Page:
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Review: Girl from the North Country, at the Public Theater

In Girl from the North Country, now running at the Public Theater through December 23, a script by Irish playwright Conor MacPherson and Bob Dylan's extensive catalog of songs are gloriously combined to tell a story of suffering and mystery, still with some glimmers of hope.

Set in Duluth, Minnesota in 1934, Girl from the North Country follows as group of people living together in a guesthouse during the Great Depression. The owner, Nick Laine (Stephen Bogardus), is in a massive amount of debt that he is struggling to find a way to repay, while his wife Elizabeth (the wonderful Mare Winningham) suffers from dementia, leaving her like a child. Their son, Gene (the heartbreaking Colton Ryan), is addicted to the bottle, while adopted daughter Marianne (Kimber Sprawl) is pregnant, though no one seems to quite know how.

Among the people renting out rooms are the Mr. and Mrs. Burke (Marc Kudisch and Luba Mason), whose son Elias (Todd Almond) is fully grown in body, though remains with the mind of a child. Then there is Mrs. Neilsen (Jeanette Bayardelle), with whom Nick finds comfort due to his wife's condition.

The newest arrivals to the guesthouse are Joe Scott (the powerful Sydney James Harcourt) and Reverend Marlowe (David Pittu), both of whom manage to shake up the dynamics in the house. Also present are a few visitors, including Gene's on-and-off girlfriend Kate Draper (the equally heartbreaking Caitlin Houlahan), Mr. Perry (Tom Nelis), who is courting Marianne at the behest of Nick, and the family doctor, Dr. Walker (Robert Joy), who also acts as narrator for parts of the story.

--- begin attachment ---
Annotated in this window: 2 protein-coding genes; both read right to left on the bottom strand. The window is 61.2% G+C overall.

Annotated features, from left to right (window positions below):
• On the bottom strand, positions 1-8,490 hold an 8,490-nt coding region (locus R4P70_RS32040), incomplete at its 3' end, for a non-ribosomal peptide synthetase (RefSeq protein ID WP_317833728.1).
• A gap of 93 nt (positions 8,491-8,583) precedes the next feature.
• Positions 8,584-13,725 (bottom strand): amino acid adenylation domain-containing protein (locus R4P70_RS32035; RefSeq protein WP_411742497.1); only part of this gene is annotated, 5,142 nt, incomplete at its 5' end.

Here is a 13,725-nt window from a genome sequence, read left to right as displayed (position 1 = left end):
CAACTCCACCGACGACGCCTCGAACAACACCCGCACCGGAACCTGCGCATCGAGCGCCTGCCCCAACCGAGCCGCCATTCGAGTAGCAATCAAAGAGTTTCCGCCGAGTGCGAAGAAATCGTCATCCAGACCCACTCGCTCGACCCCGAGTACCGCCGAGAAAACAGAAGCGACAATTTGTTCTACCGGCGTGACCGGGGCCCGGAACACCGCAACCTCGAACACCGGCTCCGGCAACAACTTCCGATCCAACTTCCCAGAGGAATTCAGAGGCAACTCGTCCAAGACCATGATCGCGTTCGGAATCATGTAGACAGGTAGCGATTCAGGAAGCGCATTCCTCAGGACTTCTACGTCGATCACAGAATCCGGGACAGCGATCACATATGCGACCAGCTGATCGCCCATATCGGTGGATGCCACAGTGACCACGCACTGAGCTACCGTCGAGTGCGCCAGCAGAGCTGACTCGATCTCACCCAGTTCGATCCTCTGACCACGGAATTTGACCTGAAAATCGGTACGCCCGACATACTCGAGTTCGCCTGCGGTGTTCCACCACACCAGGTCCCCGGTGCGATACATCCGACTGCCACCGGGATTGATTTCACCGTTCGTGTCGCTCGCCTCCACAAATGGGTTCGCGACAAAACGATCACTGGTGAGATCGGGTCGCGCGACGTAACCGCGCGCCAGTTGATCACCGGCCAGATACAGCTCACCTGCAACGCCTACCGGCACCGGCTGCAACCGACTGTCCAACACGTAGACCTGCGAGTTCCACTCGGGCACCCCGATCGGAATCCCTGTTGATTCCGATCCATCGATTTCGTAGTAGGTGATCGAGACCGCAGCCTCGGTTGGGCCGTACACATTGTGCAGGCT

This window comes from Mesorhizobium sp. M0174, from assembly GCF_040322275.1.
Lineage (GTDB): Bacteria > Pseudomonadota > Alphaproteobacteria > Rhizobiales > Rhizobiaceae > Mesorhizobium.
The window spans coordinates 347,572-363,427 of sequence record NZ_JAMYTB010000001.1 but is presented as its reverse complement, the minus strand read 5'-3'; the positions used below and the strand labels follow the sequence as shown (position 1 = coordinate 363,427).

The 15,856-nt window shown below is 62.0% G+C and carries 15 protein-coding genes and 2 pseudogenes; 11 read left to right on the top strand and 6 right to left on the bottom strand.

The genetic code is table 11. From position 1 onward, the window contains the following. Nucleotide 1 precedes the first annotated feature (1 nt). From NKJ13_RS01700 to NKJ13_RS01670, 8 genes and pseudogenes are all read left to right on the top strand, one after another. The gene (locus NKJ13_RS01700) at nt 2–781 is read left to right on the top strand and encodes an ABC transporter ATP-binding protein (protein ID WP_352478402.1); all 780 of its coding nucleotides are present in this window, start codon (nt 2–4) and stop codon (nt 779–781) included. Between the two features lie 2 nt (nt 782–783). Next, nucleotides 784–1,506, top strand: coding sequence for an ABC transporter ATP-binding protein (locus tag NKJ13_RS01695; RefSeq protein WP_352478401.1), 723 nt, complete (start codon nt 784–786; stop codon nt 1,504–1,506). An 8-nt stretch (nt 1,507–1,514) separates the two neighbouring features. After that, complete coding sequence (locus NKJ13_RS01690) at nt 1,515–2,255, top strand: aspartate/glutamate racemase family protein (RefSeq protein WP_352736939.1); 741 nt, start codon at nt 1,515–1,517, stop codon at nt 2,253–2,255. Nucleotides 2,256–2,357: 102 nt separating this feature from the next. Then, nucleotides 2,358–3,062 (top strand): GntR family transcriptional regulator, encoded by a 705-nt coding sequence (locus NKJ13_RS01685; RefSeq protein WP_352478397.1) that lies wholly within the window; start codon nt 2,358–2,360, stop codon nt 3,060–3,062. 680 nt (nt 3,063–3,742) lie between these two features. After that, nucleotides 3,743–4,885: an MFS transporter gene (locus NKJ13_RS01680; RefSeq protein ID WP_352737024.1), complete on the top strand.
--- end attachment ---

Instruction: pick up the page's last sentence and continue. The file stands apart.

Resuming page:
The cast embodies their roles as if they are part of themselves, and it makes for a hauntingly beautiful tale. And, of course, the singing. Rather than being used to push the plot along, the music acts as a reflection of what the characters are thinking. And it is incredibly gorgeous. "I Want You", sung by Gene (Ryan) and Kate (Houlahan) is the most reflective of their character's inner thoughts, though moments such as "Like a Rolling Stone", sung by Elizabeth (Winningham), and "Duquesne Whistle", sung by Elias (Almond) are musical theater masterpieces.

The simplistic moving set pieces create the different rooms of the guesthouse, and compliment the period appropriate costumes, both designed by Rae Smith. While the choreography is minimal, and Lucy Hind is credited as the Movement Director, it fits perfectly with the songs, especially when there actors playing the drums, tambourines, or using shakers.

The characters MacPherson has written feel incredibly real. They are human, heartbreaking, and achingly beautiful. His writing, combined with Dylan's timeless music, leave the audience thinking about what they are witnessing, and rooting for everyone on that stage, no matter the flaws they have. And though it is sometimes dark and saddening, it leaves you with a glimmer of hope, brought through the energy and soul with which cast sings the songs, bringing light to the stage. And what a light it is.

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